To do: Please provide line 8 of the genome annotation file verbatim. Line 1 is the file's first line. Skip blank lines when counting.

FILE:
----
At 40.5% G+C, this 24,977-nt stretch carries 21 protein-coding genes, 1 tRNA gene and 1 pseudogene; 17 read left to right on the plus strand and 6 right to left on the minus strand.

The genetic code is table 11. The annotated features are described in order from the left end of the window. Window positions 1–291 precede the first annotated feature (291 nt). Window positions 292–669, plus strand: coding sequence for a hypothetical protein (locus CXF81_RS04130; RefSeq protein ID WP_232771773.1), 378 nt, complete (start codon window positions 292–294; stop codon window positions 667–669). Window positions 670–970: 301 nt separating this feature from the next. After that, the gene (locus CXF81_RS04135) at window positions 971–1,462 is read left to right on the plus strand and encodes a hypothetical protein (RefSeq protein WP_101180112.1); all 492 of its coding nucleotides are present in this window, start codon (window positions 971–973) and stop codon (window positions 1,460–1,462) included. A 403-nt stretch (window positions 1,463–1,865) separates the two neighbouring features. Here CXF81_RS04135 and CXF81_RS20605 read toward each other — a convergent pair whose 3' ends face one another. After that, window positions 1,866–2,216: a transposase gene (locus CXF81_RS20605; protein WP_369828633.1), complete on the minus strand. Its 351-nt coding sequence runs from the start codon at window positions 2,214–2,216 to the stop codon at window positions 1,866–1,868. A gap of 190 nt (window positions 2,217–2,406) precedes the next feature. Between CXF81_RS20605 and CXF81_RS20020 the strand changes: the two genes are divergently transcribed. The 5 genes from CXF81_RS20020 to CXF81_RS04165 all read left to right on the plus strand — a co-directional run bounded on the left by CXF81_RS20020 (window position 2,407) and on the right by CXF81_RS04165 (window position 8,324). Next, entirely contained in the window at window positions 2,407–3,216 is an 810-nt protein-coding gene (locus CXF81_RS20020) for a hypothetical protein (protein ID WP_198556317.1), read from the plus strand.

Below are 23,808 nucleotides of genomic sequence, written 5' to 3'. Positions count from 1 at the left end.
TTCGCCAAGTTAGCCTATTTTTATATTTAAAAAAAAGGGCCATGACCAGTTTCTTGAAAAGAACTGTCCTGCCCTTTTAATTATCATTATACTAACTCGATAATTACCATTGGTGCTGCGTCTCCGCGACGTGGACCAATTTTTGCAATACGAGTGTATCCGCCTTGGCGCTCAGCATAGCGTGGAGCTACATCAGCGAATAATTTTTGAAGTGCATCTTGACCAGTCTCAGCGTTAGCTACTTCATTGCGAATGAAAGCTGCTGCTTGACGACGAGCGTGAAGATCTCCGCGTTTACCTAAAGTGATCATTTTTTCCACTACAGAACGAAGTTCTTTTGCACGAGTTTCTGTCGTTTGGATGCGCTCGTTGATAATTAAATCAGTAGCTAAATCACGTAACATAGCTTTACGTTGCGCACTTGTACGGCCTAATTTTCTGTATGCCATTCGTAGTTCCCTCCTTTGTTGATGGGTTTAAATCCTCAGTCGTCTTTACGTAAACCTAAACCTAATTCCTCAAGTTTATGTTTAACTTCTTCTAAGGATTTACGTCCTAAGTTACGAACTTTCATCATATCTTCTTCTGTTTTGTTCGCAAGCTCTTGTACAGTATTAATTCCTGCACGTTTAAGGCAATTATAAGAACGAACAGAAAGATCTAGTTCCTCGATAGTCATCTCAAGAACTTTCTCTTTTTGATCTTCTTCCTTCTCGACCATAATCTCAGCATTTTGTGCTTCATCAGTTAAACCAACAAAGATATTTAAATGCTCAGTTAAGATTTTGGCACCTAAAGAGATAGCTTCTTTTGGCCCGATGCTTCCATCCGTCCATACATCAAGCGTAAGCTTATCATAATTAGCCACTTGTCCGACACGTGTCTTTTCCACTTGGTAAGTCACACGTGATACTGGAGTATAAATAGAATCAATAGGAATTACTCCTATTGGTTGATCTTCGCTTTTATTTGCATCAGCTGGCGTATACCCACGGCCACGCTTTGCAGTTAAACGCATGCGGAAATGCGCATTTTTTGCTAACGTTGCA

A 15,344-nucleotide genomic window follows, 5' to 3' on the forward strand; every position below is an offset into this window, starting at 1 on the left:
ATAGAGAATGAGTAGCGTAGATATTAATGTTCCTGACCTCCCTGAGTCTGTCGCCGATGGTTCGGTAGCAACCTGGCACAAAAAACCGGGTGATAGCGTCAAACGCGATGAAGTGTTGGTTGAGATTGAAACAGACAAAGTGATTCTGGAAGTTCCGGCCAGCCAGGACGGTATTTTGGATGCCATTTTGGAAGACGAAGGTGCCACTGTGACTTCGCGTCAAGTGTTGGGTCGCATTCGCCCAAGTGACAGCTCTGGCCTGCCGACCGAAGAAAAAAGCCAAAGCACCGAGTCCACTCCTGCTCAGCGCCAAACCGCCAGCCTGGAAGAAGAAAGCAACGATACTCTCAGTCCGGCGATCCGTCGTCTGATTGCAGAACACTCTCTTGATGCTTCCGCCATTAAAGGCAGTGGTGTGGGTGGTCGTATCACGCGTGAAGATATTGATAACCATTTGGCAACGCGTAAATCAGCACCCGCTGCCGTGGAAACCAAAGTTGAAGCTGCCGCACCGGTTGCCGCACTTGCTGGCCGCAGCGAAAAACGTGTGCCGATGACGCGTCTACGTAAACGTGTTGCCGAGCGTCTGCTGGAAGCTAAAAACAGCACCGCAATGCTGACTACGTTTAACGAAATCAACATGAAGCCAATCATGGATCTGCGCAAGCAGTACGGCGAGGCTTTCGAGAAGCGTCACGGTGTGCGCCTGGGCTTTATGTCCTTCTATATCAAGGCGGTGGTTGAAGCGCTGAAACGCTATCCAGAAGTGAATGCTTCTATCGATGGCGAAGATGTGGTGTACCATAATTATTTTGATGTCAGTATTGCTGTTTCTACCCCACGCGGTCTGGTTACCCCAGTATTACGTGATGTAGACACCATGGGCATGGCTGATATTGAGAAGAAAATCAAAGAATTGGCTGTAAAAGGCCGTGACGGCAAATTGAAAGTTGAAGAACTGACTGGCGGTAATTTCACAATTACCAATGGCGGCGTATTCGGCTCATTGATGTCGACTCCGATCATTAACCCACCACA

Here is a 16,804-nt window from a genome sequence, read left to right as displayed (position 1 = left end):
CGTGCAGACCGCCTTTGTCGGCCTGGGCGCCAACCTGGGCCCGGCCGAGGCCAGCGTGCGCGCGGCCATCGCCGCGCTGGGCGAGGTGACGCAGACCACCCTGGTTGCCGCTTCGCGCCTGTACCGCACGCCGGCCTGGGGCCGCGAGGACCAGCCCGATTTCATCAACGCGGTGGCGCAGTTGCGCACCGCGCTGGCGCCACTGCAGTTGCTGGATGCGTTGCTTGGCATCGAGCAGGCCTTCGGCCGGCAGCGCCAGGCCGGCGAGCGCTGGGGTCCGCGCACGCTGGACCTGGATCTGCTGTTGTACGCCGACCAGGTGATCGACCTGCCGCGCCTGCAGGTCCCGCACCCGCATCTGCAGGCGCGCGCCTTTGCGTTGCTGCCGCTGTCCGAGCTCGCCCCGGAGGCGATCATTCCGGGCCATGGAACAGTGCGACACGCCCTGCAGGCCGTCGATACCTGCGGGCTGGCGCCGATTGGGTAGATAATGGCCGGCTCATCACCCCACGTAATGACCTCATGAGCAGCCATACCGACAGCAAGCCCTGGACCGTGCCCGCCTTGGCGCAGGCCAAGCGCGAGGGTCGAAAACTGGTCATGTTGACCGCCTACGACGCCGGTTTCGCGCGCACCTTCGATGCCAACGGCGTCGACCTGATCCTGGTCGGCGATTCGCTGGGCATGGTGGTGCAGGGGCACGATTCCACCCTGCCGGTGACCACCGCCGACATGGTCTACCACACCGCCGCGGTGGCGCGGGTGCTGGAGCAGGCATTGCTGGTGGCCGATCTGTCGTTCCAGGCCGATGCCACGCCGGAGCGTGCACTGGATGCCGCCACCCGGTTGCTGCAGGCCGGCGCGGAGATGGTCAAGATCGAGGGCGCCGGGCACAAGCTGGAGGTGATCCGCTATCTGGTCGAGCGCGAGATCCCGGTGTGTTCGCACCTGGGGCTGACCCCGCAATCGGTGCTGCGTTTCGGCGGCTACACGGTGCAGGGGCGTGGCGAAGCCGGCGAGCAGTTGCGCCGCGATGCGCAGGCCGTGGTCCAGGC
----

CGTGCAGACCGCCTTTGTCGGCCTGGGCGCCAACCTGGGCCCGGCCGAGGCCAGCGTGCGCGCGGCCATCGCCGCGCTGGGCGAGGTGACGCAGACCACCCTGGTTGCCGCTTCGCGCCTGTACCGCACGCCGGCCTGGGGCCGCGAGGACCAGCCCGATTTCATCAACGCGGTGGCGCAGTTGCGCACCGCGCTGGCGCCACTGCAGTTGCTGGATGCGTTGCTTGGCATCGAGCAGGCCTTCGGCCGGCAGCGCCAGGCCGGCGAGCGCTGGGGTCCGCGCACGCTGGACCTGGATCTGCTGTTGTACGCCGACCAGGTGATCGACCTGCCGCGCCTGCAGGTCCCGCACCCGCATCTGCAGGCGCGCGCCTTTGCGTTGCTGCCGCTGTCCGAGCTCGCCCCGGAGGCGATCATTCCGGGCCATGGAACAGTGCGACACGCCCTGCAGGCCGTCGATACCTGCGGGCTGGCGCCGATTGGGTAGATAATGGCCGGCTCATCACCCCACGTAATGACCTCATGAGCAGCCATACCGACAGCAAGCCCTGGACCGTGCCCGCCTTGGCGCAGGCCAAGCGCGAGGGTCGAAAACTGGTCATGTTGACCGCCTACGACGCCGGTTTCGCGCGCACCTTCGATGCCAACGGCGTCGACCTGATCCTGGTCGGCGATTCGCTGGGCATGGTGGTGCAGGGGCACGATTCCACCCTGCCGGTGACCACCGCCGACATGGTCTACCACACCGCCGCGGTGGCGCGGGTGCTGGAGCAGGCATTGCTGGTGGCCGATCTGTCGTTCCAGGCCGATGCCACGCCGGAGCGTGCACTGGATGCCGCCACCCGGTTGCTGCAGGCCGGCGCGGAGATGGTCAAGATCGAGGGCGCCGGGCACAAGCTGGAGGTGATCCGCTATCTGGTCGAGCGCGAGATCCCGGTGTGTTCGCACCTGGGGCTGACCCCGCAATCGGTGCTGCGTTTCGGCGGCTACACGGTGCAGGGGCGTGGCGAAGCCGGCGAGCAGTTGCGCCGCGATGCGCAGGCCGTGGTCCAGGC